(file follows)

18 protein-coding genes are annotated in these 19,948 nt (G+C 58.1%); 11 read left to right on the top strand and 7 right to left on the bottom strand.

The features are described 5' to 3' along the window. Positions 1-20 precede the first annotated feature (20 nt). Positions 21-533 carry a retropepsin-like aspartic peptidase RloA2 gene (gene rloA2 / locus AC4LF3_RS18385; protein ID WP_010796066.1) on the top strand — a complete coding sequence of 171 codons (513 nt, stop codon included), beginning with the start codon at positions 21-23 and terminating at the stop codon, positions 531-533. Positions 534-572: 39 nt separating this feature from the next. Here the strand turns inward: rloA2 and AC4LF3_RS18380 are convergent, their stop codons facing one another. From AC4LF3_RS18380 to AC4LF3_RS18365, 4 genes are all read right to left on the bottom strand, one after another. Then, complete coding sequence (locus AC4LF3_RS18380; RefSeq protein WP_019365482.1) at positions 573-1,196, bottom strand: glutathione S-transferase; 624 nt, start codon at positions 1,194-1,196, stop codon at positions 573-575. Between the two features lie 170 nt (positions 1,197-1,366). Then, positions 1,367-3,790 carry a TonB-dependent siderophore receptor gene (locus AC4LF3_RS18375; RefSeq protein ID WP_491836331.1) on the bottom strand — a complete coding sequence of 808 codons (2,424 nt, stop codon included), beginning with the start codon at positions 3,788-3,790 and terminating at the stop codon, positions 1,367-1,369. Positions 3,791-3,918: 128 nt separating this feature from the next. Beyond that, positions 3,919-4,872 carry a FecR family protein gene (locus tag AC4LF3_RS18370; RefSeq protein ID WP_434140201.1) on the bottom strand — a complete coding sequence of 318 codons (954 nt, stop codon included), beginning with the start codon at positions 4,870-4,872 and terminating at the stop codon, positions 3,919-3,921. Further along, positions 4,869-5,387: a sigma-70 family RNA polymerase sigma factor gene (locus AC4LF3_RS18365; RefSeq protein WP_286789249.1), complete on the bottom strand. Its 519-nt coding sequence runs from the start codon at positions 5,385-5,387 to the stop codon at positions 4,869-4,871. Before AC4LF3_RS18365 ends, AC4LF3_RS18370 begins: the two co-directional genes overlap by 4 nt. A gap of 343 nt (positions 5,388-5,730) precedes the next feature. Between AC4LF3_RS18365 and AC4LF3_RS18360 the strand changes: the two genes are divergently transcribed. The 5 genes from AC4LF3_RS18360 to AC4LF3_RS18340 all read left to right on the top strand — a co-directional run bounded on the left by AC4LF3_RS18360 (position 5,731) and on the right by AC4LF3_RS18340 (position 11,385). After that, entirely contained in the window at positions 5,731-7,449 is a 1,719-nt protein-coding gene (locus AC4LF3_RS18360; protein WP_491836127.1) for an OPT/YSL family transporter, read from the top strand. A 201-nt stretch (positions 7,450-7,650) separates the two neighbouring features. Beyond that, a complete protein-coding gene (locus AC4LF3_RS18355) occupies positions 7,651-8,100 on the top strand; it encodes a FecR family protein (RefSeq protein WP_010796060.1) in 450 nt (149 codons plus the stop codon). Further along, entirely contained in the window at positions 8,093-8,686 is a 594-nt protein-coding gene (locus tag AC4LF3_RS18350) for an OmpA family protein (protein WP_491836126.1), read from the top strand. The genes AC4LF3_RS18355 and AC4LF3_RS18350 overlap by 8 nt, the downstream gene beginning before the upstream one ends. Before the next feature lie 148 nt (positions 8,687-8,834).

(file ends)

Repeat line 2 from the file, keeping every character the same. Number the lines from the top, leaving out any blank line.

The features are described 5' to 3' along the window. Positions 1-20 precede the first annotated feature (20 nt). Positions 21-533 carry a retropepsin-like aspartic peptidase RloA2 gene (gene rloA2 / locus AC4LF3_RS18385; protein ID WP_010796066.1) on the top strand — a complete coding sequence of 171 codons (513 nt, stop codon included), beginning with the start codon at positions 21-23 and terminating at the stop codon, positions 531-533. Positions 534-572: 39 nt separating this feature from the next. Here the strand turns inward: rloA2 and AC4LF3_RS18380 are convergent, their stop codons facing one another. From AC4LF3_RS18380 to AC4LF3_RS18365, 4 genes are all read right to left on the bottom strand, one after another. Then, complete coding sequence (locus AC4LF3_RS18380; RefSeq protein WP_019365482.1) at positions 573-1,196, bottom strand: glutathione S-transferase; 624 nt, start codon at positions 1,194-1,196, stop codon at positions 573-575. Between the two features lie 170 nt (positions 1,197-1,366). Then, positions 1,367-3,790 carry a TonB-dependent siderophore receptor gene (locus AC4LF3_RS18375; RefSeq protein ID WP_491836331.1) on the bottom strand — a complete coding sequence of 808 codons (2,424 nt, stop codon included), beginning with the start codon at positions 3,788-3,790 and terminating at the stop codon, positions 1,367-1,369. Positions 3,791-3,918: 128 nt separating this feature from the next. Beyond that, positions 3,919-4,872 carry a FecR family protein gene (locus tag AC4LF3_RS18370; RefSeq protein ID WP_434140201.1) on the bottom strand — a complete coding sequence of 318 codons (954 nt, stop codon included), beginning with the start codon at positions 4,870-4,872 and terminating at the stop codon, positions 3,919-3,921. Further along, positions 4,869-5,387: a sigma-70 family RNA polymerase sigma factor gene (locus AC4LF3_RS18365; RefSeq protein WP_286789249.1), complete on the bottom strand. Its 519-nt coding sequence runs from the start codon at positions 5,385-5,387 to the stop codon at positions 4,869-4,871. Before AC4LF3_RS18365 ends, AC4LF3_RS18370 begins: the two co-directional genes overlap by 4 nt. A gap of 343 nt (positions 5,388-5,730) precedes the next feature. Between AC4LF3_RS18365 and AC4LF3_RS18360 the strand changes: the two genes are divergently transcribed. The 5 genes from AC4LF3_RS18360 to AC4LF3_RS18340 all read left to right on the top strand — a co-directional run bounded on the left by AC4LF3_RS18360 (position 5,731) and on the right by AC4LF3_RS18340 (position 11,385). After that, entirely contained in the window at positions 5,731-7,449 is a 1,719-nt protein-coding gene (locus AC4LF3_RS18360; protein WP_491836127.1) for an OPT/YSL family transporter, read from the top strand. A 201-nt stretch (positions 7,450-7,650) separates the two neighbouring features. Beyond that, a complete protein-coding gene (locus AC4LF3_RS18355) occupies positions 7,651-8,100 on the top strand; it encodes a FecR family protein (RefSeq protein WP_010796060.1) in 450 nt (149 codons plus the stop codon). Further along, entirely contained in the window at positions 8,093-8,686 is a 594-nt protein-coding gene (locus tag AC4LF3_RS18350) for an OmpA family protein (protein WP_491836126.1), read from the top strand. The genes AC4LF3_RS18355 and AC4LF3_RS18350 overlap by 8 nt, the downstream gene beginning before the upstream one ends. Before the next feature lie 148 nt (positions 8,687-8,834).